Oberholzer-Gee and Strumpf say the empirical evidence of the effect of file-sharing on sales of recorded music products is mixed, and they note that many studies conclude that music piracy accounts for no more than one-fifth of the recent decline in recording sales. Moreover, the authors assert, file-sharing hasn’t hurt the music industry overall: “While file-sharing disrupted some traditional business models in the creative industries, foremost in music, in our reading of the evidence there is little to suggest that the new technology has discouraged artistic production.”
Indeed, Oberholzer-Gee and Strumpf indicate that despite the explosion in file-sharing over the past decade the production of new artistic works is on the rise. “The publication of new books rose by 66 percent over the 2002-07 period,” wrote Oberholzer-Gee and Strumpf in their paper. “Since 2000, the annual release of new music albums has more than doubled, and worldwide feature film production is up by more than 30 percent since 2003.”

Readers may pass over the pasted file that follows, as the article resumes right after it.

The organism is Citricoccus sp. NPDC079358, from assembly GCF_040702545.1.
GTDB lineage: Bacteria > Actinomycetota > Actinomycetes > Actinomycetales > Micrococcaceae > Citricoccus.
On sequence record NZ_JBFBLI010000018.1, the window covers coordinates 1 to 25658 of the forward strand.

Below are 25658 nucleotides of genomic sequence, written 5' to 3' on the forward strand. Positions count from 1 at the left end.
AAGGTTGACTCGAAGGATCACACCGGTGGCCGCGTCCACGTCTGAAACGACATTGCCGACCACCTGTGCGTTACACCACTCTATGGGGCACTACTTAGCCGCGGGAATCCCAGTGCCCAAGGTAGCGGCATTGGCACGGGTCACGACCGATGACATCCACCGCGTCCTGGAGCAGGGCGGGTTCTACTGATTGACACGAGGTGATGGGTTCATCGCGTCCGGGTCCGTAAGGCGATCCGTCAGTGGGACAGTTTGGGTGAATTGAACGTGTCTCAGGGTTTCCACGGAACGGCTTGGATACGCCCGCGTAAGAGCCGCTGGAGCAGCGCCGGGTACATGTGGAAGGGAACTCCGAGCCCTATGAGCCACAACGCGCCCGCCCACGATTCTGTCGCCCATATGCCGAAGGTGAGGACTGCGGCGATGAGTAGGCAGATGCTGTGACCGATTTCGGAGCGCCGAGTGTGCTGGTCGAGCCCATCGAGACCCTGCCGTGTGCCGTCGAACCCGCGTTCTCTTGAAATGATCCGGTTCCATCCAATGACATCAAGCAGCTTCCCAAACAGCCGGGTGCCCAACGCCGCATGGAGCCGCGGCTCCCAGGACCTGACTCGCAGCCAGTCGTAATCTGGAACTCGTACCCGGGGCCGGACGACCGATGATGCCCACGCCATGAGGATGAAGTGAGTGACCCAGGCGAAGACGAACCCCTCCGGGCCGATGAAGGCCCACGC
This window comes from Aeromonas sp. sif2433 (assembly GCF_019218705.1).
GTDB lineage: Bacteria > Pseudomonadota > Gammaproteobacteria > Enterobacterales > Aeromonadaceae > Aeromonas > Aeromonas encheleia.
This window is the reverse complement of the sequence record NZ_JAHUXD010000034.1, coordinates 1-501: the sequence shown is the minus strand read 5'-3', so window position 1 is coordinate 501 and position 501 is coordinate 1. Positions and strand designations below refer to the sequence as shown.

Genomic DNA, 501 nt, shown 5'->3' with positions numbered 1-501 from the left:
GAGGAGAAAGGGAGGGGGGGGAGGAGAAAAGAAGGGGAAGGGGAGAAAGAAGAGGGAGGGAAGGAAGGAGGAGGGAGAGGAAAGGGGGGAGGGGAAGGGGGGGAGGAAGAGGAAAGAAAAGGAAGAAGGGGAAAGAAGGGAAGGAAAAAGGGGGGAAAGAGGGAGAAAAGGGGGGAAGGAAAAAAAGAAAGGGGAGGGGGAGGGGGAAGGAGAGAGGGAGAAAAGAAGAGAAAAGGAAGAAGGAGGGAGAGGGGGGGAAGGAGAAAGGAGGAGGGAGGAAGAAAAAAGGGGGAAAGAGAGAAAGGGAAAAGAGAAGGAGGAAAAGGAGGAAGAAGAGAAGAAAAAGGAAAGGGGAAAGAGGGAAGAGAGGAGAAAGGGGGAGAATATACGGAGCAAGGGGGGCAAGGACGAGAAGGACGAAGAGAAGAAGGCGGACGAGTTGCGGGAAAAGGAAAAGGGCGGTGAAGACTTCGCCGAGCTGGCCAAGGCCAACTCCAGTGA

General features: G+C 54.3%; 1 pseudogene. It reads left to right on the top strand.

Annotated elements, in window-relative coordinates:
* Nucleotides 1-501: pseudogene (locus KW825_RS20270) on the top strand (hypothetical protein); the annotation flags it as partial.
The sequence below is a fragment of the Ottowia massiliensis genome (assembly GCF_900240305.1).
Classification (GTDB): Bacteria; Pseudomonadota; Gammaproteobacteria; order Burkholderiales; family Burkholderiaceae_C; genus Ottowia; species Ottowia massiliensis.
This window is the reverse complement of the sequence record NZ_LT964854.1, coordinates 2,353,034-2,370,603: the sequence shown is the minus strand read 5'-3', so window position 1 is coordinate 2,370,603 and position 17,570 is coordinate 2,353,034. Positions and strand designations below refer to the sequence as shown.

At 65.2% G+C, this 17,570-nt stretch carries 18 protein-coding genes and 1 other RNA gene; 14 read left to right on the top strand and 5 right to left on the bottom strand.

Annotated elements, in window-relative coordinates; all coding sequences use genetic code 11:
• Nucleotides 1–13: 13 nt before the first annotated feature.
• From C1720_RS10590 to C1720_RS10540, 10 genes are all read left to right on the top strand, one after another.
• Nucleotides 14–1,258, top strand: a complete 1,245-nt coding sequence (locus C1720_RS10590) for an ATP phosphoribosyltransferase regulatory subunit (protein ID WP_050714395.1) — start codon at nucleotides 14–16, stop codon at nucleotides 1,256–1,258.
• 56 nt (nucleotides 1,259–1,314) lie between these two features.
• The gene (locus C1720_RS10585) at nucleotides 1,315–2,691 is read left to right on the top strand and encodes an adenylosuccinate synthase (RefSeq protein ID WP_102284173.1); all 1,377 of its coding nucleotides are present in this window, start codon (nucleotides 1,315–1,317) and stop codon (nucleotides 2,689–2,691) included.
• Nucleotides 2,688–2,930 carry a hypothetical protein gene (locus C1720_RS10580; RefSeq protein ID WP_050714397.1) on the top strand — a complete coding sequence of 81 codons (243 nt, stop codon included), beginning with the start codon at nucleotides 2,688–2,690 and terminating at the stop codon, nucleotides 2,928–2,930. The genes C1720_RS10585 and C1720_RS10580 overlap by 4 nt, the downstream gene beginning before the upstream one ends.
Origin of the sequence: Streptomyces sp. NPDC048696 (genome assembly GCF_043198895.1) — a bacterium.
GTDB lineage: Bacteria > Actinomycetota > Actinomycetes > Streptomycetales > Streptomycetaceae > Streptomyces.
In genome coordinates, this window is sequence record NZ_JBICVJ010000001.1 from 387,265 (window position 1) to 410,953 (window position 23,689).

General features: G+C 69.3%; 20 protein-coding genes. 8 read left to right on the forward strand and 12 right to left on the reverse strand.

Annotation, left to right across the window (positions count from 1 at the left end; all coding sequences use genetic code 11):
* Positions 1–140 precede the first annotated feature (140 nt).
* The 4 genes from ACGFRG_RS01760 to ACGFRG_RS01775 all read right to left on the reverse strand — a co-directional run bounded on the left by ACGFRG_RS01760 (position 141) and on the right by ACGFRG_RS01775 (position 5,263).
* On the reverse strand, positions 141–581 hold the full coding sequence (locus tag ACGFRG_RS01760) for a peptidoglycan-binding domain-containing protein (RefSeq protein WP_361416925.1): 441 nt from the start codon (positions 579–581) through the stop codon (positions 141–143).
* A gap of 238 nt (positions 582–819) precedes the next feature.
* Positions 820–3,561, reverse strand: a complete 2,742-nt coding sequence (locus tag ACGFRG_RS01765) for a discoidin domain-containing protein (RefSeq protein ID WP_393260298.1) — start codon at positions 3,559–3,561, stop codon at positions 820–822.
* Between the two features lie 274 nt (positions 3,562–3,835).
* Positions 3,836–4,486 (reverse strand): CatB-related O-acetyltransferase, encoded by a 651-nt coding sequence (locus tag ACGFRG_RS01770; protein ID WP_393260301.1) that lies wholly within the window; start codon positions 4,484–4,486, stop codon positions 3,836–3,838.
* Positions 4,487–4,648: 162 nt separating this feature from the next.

Other experts also point to what appears to be a thriving music industry despite the recent plunge in CD sales. In addition to strong revenue from concerts and souvenir sales, television and movies are paying well for songs, scores and musical performances. Lucrative new markets for music have opened up, including ringtones, ringbacks and electronic games (see Guitar Hero). Innovative companies like Pandora, Lala, Mog and Spotify are providing customers with new ways to get music online and over their cellphones. Many experts see this as the industry’s future, with customers paying a fee for unlimited access to music rather than purchasing individual songs or albums.
“The large recording companies are struggling to find a new business model that is anywhere near as profitable as the old one used to be. Other parts of the music industry are doing very well,” says Oberholzer-Gee.